Plan to use modular homes to help homeless families to go before Cabinet
A proposal to spend more than £2m on modular, self-contained accommodation could save Swindon Borough Council up to £326,000 a year and prevent homeless families from being housed in B&Bs and hotels.
Published: Tuesday, 14th November 2023
The Council’s Cabinet is meeting on Wednesday (15 Nov) to discuss the plans as part of a wider £17m affordable housing programme.
Councillors will be asked to authorise the purchase of the modular units, at an estimated cost of between £85,000 and £130,000 per unit. A budget of up to £2.1m has been set aside for the units.
The modular units have been used by a number of local councils in recent years and are seen as a solution for the number of families and singe people becoming homeless.
Last year in Swindon, over 100 families were accommodated in hotel and temporary accommodation. This can cost the Council around £1,700 a month per family.
The off-site manufactured self-contained living units would allow the Council to increase its range of accommodation, reducing the need for more expensive hotel and B&B accommodation, delivering significant financial savings.
There are a number of vacant sites identified across the Borough which need to be appraised and surveyed to assess their viability and suitability.
The Council’s Cabinet will also be asked to approve investing £13.8m, with some of the money being provided by Homes England, in a further 43 homes at three sites across the Borough.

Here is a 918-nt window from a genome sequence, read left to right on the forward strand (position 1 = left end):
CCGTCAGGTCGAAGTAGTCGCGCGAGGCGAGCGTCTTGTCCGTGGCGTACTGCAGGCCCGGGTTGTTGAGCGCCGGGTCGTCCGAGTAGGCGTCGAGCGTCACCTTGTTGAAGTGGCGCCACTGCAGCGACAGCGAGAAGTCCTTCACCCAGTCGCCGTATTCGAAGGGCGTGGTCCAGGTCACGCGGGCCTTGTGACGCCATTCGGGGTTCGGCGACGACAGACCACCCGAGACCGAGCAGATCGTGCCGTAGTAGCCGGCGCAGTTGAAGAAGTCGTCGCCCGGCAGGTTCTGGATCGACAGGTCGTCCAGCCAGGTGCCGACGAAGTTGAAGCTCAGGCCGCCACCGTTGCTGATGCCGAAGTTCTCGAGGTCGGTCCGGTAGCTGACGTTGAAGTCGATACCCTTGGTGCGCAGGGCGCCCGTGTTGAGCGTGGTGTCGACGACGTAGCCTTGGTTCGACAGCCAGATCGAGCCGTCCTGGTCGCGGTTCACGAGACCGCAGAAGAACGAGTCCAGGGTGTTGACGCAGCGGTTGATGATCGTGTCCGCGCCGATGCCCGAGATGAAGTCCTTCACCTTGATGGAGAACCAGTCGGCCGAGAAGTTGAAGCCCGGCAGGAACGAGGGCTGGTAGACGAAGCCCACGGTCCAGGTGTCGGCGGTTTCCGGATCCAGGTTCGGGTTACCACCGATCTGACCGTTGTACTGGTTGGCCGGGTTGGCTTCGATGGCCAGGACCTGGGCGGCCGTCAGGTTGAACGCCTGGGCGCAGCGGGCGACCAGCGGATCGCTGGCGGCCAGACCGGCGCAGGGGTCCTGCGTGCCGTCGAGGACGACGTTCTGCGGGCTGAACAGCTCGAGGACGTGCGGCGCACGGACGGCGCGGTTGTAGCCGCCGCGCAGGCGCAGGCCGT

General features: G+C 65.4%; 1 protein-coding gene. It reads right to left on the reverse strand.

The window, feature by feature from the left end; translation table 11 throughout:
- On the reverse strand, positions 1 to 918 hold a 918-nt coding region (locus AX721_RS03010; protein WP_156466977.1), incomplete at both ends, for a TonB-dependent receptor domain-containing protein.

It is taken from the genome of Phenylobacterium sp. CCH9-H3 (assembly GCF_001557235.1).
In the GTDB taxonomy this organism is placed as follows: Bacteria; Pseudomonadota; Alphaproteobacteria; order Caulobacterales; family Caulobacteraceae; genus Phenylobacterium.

These include building 19 units (£5.9m) on the site of the former Whitbourne House care home in Park South, 10 units (£3.5m) on the site of a garage block in Wingfield Avenue in Penhill, and a further 14 units (£4.4m) on land next to Nationwide’s Oakfield development, off Marlowe Avenue.
The proposed scheme at Whitbourne House would provide intergenerational homes along with properties for those aged 16 and over, single people, couples and families.
The Wingfield development will also provide much needed family-sized accommodation.
The scheme at Oakfield would provide housing for people with disabilities.
The affordable housing programme also proposes spending £1.1m to repurpose sheltered housing scheme, Salzgitter Court, in Toothill into accommodation.
The sheltered scheme has been chosen because it does not meet modern standards, with no lift and having predominately bed-sit accommodation. The Council would ensure that all tenants are rehoused into housing which better suits their needs.
Councillor Janine Howarth, Swindon Borough Council’s Cabinet Member for Housing, said: “We are committed to addressing homelessness in Swindon and the proposed investment in modular, self-contained accommodation is a cost-effective solution that not only saves taxpayers money, but will provide better living conditions for those residents who require support and ensure we reduce our reliance on hotels and B&Bs.
“It forms an important part of our affordable housing programme, which aims to provide more homes for residents in Swindon who need them, aligning with our three missions to reduce inequality, build a better Swindon and achieve net zero.”